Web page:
Home on Whidbey is a family blog revolving around Fran, Ed, Brad, Yessi, plus puppy Benton, and our family, travels, friends, neighbors and community. Thanks for reading.


A Country Unfolds..

When Brad was on the Te Araroa Trail in New Zealand, I went crazy researching every lake, river and town he came to.  Following his footsteps on my computer maps and Google searching every inch along the trail was a wonderful way to be by his side.   By the end of his five month thru-hike on the TeAraroa Tail, I felt like I'd traveled  NZ, from tip to tip, and knew it quite well.

Brad at Bluff, NZ

I did the same thing when he hiked the Pacific Crest Trail and the Annapurna Circuit.

Brad on PCT
Brad on the Annapurna Circuit

Now, I'm researching for my own moving-to-Ecuador-adventure and I find the sleuthing equally fascinating.

One item that popped up in my research, and quite fascinated me, was that Cuenca has recycling.  From the Cuenca Digest:

 Cuenca city government has announced that garbage recycling will become mandatory in March. The municipality will impose fines on users of the city’s waste collection system who do not separate organic, inorganic and plastic waste after Mar. 1 (2010).
The ordinance establishing the recycling program was adopted in 2004 but has not been actively enforced. According to the city’s sanitation office, fines will range from $10 to $100 dollars. A spokesman for the office said that fines would also be imposed on people who do not adhere to garbage collection schedules and who place garbage on curbs on non-pick-up days.  

In reading further about Cuenca's recycling program  I discovered that there is recycling before recycling.  Once the residents set out their recycling cans for the city-wide pickup, there is another "pickup" as Cuencanos sort through the cans to capture items that they can turn in for money.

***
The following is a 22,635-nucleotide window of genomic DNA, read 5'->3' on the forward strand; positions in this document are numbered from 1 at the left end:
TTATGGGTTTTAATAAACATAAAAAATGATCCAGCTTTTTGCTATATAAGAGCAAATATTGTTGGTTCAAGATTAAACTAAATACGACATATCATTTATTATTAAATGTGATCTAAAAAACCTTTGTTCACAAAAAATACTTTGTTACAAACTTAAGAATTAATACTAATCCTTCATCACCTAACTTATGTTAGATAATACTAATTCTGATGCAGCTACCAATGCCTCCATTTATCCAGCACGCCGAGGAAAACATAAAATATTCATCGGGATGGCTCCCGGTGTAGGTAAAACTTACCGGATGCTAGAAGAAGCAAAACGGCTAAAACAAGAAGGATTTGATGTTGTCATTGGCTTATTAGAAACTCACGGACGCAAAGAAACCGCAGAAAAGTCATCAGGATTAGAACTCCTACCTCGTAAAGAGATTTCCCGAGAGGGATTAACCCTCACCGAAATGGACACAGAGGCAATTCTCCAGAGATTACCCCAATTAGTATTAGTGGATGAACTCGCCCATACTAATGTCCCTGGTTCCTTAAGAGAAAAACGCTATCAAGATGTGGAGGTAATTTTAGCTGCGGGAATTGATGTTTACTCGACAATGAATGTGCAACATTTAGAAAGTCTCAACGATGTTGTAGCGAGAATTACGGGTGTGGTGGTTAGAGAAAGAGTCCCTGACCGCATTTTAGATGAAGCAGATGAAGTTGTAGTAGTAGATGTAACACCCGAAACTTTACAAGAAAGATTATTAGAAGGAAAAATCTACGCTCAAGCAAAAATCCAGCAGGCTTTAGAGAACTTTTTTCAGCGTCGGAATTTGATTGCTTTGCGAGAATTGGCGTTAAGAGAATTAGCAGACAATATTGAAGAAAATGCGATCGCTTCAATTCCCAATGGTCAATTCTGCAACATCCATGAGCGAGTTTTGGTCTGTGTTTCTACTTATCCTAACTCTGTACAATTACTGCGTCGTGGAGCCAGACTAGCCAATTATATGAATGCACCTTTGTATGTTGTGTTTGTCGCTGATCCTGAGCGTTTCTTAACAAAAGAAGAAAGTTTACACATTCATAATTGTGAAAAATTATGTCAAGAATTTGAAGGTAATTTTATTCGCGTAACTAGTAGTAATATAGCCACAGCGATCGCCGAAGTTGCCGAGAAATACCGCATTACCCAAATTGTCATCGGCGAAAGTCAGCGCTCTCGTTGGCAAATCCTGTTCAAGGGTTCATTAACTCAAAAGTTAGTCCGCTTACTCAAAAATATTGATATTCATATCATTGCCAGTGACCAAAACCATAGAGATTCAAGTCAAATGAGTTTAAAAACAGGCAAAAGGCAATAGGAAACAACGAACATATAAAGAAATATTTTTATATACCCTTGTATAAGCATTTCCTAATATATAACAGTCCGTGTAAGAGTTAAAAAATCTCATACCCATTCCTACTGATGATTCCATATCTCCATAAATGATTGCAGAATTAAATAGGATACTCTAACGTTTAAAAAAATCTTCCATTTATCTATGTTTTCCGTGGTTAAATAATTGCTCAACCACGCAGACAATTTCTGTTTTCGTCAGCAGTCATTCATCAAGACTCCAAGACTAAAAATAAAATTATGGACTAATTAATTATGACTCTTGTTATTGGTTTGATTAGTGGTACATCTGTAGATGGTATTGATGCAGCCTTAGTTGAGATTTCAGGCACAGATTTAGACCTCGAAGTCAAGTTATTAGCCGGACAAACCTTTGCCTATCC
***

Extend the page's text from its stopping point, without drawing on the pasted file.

I'm also amazed by the reports that there is non-stop cleanup by green-suited men and women who sweep and clean the streets.   Their bagged garbage isn't put on the roadside but is instead put in brackets high off the ground to keep it out of reach of he dogs. 

And, I love this, cattle are often put by their owners in the center strip or along the sides of roads to eat the grass, keeping it mowed and neat, while feeding their livestock.   Seeing people along side the roads digging weeds (actually edible herbs) that they sell at the market is also a common sight and helps keep the sides of the road tidy.

The thrift of the culture is so wonderful to read about after being frustrated here in the states with the love affair we have with objects, just to then carelessly toss the leftovers out the window or into the landfill.  

A complaint I see on expats' blogs is that there are no thrift stores.  The Cuencanos use what they buy and then reuse it so it does not result in waste.  I see this as a very good thing.  I might miss my trip to Good Cheer, but I'm going to be very grateful to live in a culture that does not thrive on waste.

I often read that Cuenca is a very clean city. The cars and busses are clean. The streets are clean. The people wear clean clothes.  The city is manicured.   Music to my ears!

Here in my progressive town in the Pacific Northwest we have not yet achieved recycling, nor does our city keep the streets swept and grass mowed on a very regular basis.   I know there will be things I don't like about Cuenca, just like here, but I will thrive in a non materialistic atmosphere of cleanliness and good maintenance.

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